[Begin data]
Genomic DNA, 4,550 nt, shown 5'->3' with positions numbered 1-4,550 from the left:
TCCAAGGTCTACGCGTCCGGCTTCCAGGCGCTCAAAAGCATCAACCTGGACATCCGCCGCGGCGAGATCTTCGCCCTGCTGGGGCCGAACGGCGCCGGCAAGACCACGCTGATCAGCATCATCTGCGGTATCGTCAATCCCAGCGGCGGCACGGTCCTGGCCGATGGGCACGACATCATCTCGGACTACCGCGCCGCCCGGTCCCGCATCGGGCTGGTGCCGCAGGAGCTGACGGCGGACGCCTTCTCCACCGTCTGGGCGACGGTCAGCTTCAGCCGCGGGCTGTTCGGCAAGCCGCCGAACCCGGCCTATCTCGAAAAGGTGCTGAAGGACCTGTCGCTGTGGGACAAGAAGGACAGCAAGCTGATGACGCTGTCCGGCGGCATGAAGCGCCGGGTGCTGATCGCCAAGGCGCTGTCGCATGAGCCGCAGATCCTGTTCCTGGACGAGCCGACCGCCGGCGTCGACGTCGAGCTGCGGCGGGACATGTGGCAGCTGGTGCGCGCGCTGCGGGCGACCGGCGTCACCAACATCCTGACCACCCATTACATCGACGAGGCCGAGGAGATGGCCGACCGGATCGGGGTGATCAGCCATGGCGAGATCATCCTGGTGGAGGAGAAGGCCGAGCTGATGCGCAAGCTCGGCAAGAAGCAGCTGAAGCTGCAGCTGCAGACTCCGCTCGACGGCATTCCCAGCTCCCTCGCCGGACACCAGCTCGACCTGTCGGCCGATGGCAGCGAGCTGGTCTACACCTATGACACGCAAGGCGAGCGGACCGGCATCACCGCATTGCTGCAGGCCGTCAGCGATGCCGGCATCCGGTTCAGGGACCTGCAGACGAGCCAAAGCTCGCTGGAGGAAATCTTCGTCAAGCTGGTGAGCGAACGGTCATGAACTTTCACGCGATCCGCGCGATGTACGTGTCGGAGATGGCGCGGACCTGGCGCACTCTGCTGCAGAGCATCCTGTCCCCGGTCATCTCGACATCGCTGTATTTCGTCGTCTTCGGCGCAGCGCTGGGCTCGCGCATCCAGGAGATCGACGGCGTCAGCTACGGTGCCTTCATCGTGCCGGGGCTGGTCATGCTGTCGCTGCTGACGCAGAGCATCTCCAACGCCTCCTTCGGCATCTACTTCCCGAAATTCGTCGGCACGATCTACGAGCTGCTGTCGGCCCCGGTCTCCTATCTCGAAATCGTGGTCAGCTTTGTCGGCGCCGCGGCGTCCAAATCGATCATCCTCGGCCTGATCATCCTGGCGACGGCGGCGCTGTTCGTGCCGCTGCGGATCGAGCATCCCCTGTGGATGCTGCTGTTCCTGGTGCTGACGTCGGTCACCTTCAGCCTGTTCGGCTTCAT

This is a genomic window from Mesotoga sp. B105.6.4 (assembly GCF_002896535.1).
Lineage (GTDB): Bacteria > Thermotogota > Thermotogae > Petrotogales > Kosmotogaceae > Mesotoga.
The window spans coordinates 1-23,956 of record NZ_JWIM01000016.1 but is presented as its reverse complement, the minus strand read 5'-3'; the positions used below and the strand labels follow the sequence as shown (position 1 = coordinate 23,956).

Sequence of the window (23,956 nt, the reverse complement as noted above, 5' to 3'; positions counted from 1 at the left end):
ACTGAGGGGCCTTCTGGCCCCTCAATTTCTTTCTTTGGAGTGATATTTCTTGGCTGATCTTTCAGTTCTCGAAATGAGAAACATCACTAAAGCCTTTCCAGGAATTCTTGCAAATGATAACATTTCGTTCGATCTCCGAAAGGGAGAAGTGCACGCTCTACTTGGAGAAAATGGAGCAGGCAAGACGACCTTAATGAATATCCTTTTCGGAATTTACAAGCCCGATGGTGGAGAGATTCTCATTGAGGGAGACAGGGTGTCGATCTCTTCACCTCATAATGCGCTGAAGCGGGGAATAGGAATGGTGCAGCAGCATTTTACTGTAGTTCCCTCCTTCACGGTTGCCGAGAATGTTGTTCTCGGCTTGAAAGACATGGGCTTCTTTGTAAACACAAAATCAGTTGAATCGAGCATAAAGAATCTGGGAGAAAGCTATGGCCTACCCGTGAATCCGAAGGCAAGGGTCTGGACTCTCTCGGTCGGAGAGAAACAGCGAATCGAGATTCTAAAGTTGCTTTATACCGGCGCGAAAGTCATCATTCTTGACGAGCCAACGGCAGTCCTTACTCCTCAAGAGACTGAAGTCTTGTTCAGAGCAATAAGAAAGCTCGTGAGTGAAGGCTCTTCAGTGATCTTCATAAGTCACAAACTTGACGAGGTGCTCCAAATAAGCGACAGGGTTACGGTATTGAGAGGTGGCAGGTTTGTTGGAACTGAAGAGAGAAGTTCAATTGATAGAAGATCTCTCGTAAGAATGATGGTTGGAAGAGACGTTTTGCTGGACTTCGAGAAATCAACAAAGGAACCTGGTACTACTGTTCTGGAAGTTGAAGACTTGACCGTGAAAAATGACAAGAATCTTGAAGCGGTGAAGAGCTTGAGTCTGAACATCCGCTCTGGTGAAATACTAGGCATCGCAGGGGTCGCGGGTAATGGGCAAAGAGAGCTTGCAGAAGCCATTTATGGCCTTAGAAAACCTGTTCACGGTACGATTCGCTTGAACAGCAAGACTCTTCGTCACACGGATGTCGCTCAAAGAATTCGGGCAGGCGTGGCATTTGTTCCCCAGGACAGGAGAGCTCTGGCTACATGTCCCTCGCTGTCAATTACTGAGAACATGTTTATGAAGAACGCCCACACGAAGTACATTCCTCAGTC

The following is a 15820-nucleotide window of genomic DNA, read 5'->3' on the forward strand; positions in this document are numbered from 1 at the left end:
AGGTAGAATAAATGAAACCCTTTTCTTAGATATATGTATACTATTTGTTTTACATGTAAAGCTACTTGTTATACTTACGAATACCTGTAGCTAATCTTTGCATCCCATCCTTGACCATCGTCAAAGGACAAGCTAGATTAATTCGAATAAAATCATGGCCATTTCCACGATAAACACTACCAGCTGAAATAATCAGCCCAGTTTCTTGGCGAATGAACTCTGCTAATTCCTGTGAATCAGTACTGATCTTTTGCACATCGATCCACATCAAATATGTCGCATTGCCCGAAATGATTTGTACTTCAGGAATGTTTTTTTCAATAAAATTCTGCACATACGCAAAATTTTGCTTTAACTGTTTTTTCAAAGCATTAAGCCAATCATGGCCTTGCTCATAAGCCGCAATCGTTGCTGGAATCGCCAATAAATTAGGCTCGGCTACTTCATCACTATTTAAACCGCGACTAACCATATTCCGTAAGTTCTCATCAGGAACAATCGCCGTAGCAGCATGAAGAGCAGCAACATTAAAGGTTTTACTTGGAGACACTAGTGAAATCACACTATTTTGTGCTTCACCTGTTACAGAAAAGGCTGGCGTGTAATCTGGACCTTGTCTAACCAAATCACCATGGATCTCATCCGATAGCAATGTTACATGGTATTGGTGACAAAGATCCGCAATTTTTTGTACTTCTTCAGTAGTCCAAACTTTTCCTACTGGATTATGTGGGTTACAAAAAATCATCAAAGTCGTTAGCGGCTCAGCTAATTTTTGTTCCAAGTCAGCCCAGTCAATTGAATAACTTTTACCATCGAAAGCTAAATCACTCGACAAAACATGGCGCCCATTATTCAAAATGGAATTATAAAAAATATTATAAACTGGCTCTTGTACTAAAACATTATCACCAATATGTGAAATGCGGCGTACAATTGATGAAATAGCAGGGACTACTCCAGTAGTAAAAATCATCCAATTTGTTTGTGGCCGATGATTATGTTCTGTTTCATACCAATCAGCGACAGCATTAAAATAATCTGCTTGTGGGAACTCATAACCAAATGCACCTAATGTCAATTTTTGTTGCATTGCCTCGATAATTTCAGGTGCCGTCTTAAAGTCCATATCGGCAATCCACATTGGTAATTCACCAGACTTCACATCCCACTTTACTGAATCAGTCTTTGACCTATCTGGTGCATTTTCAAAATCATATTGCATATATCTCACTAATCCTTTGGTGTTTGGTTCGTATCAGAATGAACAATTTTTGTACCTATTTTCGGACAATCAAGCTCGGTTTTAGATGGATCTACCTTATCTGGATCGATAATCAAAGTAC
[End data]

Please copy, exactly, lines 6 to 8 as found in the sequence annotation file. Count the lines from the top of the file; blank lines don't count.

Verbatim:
Sequence of the window (23,956 nt, the reverse complement as noted above, 5' to 3'; positions counted from 1 at the left end):
ACTGAGGGGCCTTCTGGCCCCTCAATTTCTTTCTTTGGAGTGATATTTCTTGGCTGATCTTTCAGTTCTCGAAATGAGAAACATCACTAAAGCCTTTCCAGGAATTCTTGCAAATGATAACATTTCGTTCGATCTCCGAAAGGGAGAAGTGCACGCTCTACTTGGAGAAAATGGAGCAGGCAAGACGACCTTAATGAATATCCTTTTCGGAATTTACAAGCCCGATGGTGGAGAGATTCTCATTGAGGGAGACAGGGTGTCGATCTCTTCACCTCATAATGCGCTGAAGCGGGGAATAGGAATGGTGCAGCAGCATTTTACTGTAGTTCCCTCCTTCACGGTTGCCGAGAATGTTGTTCTCGGCTTGAAAGACATGGGCTTCTTTGTAAACACAAAATCAGTTGAATCGAGCATAAAGAATCTGGGAGAAAGCTATGGCCTACCCGTGAATCCGAAGGCAAGGGTCTGGACTCTCTCGGTCGGAGAGAAACAGCGAATCGAGATTCTAAAGTTGCTTTATACCGGCGCGAAAGTCATCATTCTTGACGAGCCAACGGCAGTCCTTACTCCTCAAGAGACTGAAGTCTTGTTCAGAGCAATAAGAAAGCTCGTGAGTGAAGGCTCTTCAGTGATCTTCATAAGTCACAAACTTGACGAGGTGCTCCAAATAAGCGACAGGGTTACGGTATTGAGAGGTGGCAGGTTTGTTGGAACTGAAGAGAGAAGTTCAATTGATAGAAGATCTCTCGTAAGAATGATGGTTGGAAGAGACGTTTTGCTGGACTTCGAGAAATCAACAAAGGAACCTGGTACTACTGTTCTGGAAGTTGAAGACTTGACCGTGAAAAATGACAAGAATCTTGAAGCGGTGAAGAGCTTGAGTCTGAACATCCGCTCTGGTGAAATACTAGGCATCGCAGGGGTCGCGGGTAATGGGCAAAGAGAGCTTGCAGAAGCCATTTATGGCCTTAGAAAACCTGTTCACGGTACGATTCGCTTGAACAGCAAGACTCTTCGTCACACGGATGTCGCTCAAAGAATTCGGGCAGGCGTGGCATTTGTTCCCCAGGACAGGAGAGCTCTGGCTACATGTCCCTCGCTGTCAATTACTGAGAACATGTTTATGAAGAACGCCCACACGAAGTACATTCCTCAGTC

The following is a 15820-nucleotide window of genomic DNA, read 5'->3' on the forward strand; positions in this document are numbered from 1 at the left end: